The directors of the Curiosity mission on Mars are planning a road trip for the rover. Just like so many of us do in late August, NASA will pack the family in the car and go sightseeing. Even though we just got done spending what felt like YEARS in space, we have to look at something new? Can’t we just stay in one place?
Apparently not. In this case the new attraction is named Glenelg, which has some interest for the scientists because three different kinds of terrain intersect there. I don’t know the textbook terminology for it, but basically there’s some stuff that looks like it could be bedrock, some other crater marked stuff that might be quite old, and lots more of the stuff that Curiosity landed on.
Glenelg is a palindrome, and the planners named it thus because Curiosity will visit the spot twice. Once on the way to the base of Mt. Sharp, and once on the way back.
This is how engineers amuse themselves.
Following the travels of Curiosity will be fun if you are the sort of person who happens to find driving very slowly and looking at rocks delightful. Teenage joyriders may lack the patience for this particular trip, but we have the mission planners to thank for giving us a nice variety of rocks to enjoy. Rocks, boulders, outcroppings, chunks, lumps. Mars Rover watchers will see plenty of terrain and will learn many new words to describe dusty red nuggets over the next weeks, months and years.
Here’s what I’m waiting to find out – when Curiosity starts claw at the ground with its shovel, will we say it is digging holes in the Mars?
If a similar rover from another civilization was sent to Earth on a quest to explore some scenic spot where multiple kinds of terrain intersect, I’m certain its mission planners would land it at the Lengby Rest Area in Polk County, Minnesota.
There are lots of good reasons for curious aliens to do this. For one, there’s a flat parking area, so their rover can be lowered onto an even surface. It would be a particular challenge for the engineers to pick a location that’s empty – my recommendation is to go for one of the first spots you come to – far away from the trash cans, the commode, and vending. But those exciting features could be part of a future road trip for the Earth Rover, once it has found its bearings and established a link with the home planet.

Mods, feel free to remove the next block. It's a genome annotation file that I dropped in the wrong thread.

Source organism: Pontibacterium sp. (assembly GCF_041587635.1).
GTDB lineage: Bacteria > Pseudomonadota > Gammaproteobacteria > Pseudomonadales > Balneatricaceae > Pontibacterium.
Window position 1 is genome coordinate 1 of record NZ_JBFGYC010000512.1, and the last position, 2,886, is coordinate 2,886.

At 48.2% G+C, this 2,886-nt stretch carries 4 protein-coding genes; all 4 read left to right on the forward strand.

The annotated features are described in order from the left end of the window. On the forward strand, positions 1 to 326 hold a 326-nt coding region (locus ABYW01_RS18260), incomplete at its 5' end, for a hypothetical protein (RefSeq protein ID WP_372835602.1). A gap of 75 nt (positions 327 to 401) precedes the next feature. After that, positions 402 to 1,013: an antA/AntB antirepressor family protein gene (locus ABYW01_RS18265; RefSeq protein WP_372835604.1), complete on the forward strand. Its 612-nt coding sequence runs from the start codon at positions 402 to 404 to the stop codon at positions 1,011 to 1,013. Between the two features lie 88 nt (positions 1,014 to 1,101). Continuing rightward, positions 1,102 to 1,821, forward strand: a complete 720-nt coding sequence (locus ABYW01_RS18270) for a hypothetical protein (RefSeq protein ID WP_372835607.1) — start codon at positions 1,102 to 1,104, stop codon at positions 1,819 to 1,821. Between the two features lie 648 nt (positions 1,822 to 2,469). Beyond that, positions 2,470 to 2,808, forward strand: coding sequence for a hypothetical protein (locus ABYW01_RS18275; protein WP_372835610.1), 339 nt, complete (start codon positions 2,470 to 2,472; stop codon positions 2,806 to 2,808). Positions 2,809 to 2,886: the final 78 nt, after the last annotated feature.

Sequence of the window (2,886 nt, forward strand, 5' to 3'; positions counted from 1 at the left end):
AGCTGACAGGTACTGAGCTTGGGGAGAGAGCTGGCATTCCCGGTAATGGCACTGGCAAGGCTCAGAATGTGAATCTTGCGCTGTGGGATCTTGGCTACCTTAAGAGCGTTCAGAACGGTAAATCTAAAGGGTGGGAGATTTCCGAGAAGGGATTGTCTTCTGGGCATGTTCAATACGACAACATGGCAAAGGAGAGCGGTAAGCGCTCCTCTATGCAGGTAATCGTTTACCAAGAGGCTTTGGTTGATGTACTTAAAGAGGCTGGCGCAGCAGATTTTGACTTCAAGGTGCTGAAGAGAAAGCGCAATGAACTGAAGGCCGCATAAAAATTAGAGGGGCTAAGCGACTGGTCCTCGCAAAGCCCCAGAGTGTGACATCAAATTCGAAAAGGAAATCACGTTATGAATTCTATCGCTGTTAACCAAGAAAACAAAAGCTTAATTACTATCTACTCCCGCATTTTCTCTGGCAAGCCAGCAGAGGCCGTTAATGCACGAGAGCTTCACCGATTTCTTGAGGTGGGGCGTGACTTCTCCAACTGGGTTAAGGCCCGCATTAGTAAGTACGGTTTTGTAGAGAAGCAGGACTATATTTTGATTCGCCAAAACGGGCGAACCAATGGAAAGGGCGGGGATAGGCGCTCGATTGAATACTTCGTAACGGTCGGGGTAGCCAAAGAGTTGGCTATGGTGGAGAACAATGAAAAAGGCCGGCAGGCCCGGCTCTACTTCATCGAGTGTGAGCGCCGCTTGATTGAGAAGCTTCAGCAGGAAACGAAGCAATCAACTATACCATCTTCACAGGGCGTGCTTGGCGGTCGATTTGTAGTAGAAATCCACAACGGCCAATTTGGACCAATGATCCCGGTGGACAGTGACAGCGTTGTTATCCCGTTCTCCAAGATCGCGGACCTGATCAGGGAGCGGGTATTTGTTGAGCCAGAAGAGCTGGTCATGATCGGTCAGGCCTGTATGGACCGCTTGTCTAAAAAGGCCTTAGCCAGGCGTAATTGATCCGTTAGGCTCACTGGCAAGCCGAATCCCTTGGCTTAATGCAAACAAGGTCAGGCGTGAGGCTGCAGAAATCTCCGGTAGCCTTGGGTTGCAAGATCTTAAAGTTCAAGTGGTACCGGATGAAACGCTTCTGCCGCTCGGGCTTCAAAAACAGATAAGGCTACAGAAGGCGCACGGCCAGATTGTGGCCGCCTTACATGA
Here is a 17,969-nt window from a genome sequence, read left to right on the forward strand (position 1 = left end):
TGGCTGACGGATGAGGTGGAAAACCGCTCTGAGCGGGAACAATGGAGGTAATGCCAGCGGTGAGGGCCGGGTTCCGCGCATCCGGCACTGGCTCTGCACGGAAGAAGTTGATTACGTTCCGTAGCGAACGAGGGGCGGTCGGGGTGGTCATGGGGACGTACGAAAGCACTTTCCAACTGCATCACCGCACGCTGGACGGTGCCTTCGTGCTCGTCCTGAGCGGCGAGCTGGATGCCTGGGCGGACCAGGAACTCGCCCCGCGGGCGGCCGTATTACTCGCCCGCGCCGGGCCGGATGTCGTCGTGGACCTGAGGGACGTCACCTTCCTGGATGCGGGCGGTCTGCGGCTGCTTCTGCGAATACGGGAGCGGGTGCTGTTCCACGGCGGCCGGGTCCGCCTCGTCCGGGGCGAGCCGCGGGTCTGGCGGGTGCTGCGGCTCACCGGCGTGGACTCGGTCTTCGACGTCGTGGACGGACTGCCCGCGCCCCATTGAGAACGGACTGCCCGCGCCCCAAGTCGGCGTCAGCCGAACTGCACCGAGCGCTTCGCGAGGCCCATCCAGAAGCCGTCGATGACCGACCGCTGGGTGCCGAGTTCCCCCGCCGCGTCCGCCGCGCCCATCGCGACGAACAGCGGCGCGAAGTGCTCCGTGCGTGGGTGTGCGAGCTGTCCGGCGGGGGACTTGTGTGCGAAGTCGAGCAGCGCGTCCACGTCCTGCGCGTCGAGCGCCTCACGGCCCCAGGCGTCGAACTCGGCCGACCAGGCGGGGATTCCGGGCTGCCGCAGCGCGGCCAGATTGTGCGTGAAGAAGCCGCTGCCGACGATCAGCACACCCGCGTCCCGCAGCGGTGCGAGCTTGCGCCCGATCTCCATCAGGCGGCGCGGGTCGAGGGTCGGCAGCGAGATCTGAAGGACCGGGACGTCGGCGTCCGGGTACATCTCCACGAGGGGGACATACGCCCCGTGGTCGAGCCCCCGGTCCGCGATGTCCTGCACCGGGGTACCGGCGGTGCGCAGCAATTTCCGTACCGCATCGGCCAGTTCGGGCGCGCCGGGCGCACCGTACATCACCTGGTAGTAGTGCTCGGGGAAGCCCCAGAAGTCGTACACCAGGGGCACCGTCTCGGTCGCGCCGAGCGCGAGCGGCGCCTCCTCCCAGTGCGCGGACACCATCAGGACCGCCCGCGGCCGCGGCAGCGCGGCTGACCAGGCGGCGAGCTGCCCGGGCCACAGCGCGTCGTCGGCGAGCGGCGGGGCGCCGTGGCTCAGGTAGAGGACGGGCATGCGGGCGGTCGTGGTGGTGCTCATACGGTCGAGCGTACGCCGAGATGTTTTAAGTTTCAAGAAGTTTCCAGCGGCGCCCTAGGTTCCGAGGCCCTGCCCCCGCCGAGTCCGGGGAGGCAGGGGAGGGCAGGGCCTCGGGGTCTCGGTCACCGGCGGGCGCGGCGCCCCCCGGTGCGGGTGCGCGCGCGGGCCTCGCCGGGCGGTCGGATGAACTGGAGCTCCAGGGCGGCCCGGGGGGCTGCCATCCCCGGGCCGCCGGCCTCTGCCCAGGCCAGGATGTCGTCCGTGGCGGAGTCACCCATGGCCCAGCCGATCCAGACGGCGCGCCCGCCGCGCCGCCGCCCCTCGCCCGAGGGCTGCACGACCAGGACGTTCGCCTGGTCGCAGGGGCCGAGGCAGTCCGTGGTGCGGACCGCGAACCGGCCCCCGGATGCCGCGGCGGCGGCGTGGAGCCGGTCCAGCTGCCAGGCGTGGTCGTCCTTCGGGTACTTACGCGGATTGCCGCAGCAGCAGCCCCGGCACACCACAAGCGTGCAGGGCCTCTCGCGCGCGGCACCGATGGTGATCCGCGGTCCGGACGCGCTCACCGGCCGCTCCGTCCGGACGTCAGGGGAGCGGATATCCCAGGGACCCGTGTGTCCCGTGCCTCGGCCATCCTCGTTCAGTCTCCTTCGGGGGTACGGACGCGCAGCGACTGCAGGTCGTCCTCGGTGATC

And there’s summer tourism, of course. People up from the Cities would take pictures of the extraterrestrial machine as it takes pictures of them. Actual aliens would be off-putting and we’d ignore them as long as they ignored us, though we’d talk behind their backs and make all sorts of unflattering assumptions about them. But if they sent their machines, well, that kind of space traveler is a little more approachable. I’ve been to the Minneapolis Auto Show. If it has four wheels, it will draw a crowd.
But the best reason is that Minnesota is home to four different biomes and all four of them come together within a few miles of that potty break paradise between Erskine and McIntosh. There’s Coniferous Forest to the Northeast, Tall Grass Aspen Parkland to the Northwest, Prairie Grassland to the West and South, and Deciduous Forest to the South and East. What a treat for an automated rover sent from a place like Tatooine, which we all know is a desert planet in a binary star system. Those parched taxpayers would want to get their money’s worth, and the Lengby Rest Area would deliver. All this different terrain to look at!
The only problem – the Lengby Rest Area is situated in the median, so the machine will have to cross Highway 2 to get to the good stuff. But that’s just another kind of scientific discovery – do Minnesota drivers brake for exploratory robots? Sometimes you have to go there to find out.
Where’s your favorite road trip rest stop?